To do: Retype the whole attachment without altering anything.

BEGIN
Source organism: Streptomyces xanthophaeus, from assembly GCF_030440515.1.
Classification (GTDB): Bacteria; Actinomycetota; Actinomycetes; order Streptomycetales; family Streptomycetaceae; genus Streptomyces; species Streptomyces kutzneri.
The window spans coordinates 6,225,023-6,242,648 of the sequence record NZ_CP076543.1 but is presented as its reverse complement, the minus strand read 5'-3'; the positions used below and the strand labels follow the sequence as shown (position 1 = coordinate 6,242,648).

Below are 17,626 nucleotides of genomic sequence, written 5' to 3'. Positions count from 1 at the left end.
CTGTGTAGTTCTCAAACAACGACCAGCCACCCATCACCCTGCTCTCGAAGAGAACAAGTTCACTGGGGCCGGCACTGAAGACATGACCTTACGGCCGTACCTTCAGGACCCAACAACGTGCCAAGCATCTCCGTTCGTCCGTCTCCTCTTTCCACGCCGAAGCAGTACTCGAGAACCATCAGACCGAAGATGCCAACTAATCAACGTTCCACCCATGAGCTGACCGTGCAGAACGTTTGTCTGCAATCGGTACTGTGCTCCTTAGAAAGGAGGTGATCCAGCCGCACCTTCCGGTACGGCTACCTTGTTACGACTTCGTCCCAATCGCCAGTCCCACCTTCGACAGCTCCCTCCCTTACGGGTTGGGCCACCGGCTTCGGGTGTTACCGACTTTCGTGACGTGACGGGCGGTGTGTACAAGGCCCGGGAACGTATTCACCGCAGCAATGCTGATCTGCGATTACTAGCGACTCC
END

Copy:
Source organism: Streptomyces xanthophaeus, from assembly GCF_030440515.1.
Classification (GTDB): Bacteria; Actinomycetota; Actinomycetes; order Streptomycetales; family Streptomycetaceae; genus Streptomyces; species Streptomyces kutzneri.
The window spans coordinates 6,225,023-6,242,648 of the sequence record NZ_CP076543.1 but is presented as its reverse complement, the minus strand read 5'-3'; the positions used below and the strand labels follow the sequence as shown (position 1 = coordinate 6,242,648).

Below are 17,626 nucleotides of genomic sequence, written 5' to 3'. Positions count from 1 at the left end.
CTGTGTAGTTCTCAAACAACGACCAGCCACCCATCACCCTGCTCTCGAAGAGAACAAGTTCACTGGGGCCGGCACTGAAGACATGACCTTACGGCCGTACCTTCAGGACCCAACAACGTGCCAAGCATCTCCGTTCGTCCGTCTCCTCTTTCCACGCCGAAGCAGTACTCGAGAACCATCAGACCGAAGATGCCAACTAATCAACGTTCCACCCATGAGCTGACCGTGCAGAACGTTTGTCTGCAATCGGTACTGTGCTCCTTAGAAAGGAGGTGATCCAGCCGCACCTTCCGGTACGGCTACCTTGTTACGACTTCGTCCCAATCGCCAGTCCCACCTTCGACAGCTCCCTCCCTTACGGGTTGGGCCACCGGCTTCGGGTGTTACCGACTTTCGTGACGTGACGGGCGGTGTGTACAAGGCCCGGGAACGTATTCACCGCAGCAATGCTGATCTGCGATTACTAGCGACTCC